Not my country
Social cohesion hasn’t worked and I don’t believe it can in everyday situations – indeed when its pursuit makes the pain on realising that it’s not true even greater. Instead, I offer the idea of social coherence – what may look like a linguistic difference should offer something significantly different. Instead of sticking together, we fit together on crucial things, but are able to be different on others.
One alternative: social coherence – able to work together without sticking together
The following are initial ideas, half-framed but needing to be in the sunlight to be exposed for discussion.
- Instead of a single shared identity, multiple identities that fit together where needed without conflict, but are not the same
- Discovery of shared values and humanity through working together, not discussion of our differences
- Recognition – indeed appreciation on occasion – of differences between groups
- Oblique approaches – never directly or overtly making activities about social coherence, but allowing that to emerge naturally from the interactions
- Action towards common goals or problems, not communication or exhortation
- Space for non-shared identities according to family/tribal/geographic/cultural/historic connections
The weeks after the UK referendum showed more of the fractures. I believe that some (far from all) of those involved, had been feeling that the UK was #notmycountry for a long time – much of the time when I might have been inclined to say it was #mycountry. And finally they had a voice – perhaps the roles had been switched. Yet the now-broken assumption of common values left many in despair.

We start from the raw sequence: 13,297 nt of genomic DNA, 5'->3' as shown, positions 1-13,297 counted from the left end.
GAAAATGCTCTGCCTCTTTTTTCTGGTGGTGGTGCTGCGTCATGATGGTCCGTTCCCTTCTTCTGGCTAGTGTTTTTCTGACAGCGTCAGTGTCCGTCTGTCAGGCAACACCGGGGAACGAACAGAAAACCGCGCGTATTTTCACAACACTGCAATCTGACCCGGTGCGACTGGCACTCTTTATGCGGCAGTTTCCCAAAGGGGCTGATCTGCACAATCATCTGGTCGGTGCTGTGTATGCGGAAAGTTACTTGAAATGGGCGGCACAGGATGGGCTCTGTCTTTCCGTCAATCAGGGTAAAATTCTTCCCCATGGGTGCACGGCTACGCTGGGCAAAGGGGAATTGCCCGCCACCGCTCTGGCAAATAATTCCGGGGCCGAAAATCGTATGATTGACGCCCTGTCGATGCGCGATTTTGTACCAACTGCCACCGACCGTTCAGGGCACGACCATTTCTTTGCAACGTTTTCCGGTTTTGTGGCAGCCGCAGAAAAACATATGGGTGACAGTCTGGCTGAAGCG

One conversation that I saw on Facebook was focused on “I can’t talk to these people – they are so antithetical to what I stand for.” My clumsy suggestion that perhaps we’d become used to hearing like-minded things from like-minded people was roundly rejected – “I talk to lots of different people, but I couldn’t talk to these people because they’re …” Easy categories, easy dismissals.
And working together on communal tasks allows us to see each other for the value we bring, for the points of identity that we do share. A recent project in Jordan putting unemployed Jordanian citizens with Syrian citizens in order to build Sustainable Livelihoods showed that participants in the programme saw an increase in people who believed that diversity was a good thing – that there was value in the other, different person.
It’s time to set aside the idea of social cohesion for those places where a common identity is essential. For the rest of us, social coherence – where working together despite (or indeed because of) our differences builds bridges across seemingly impossible social divides.
*I’m sure Facebook have a copy somewhere. I’m glad I don’t.
** The same applies to organisations, to Europeans, to any group large enough to encompass differences of background, culture and experience.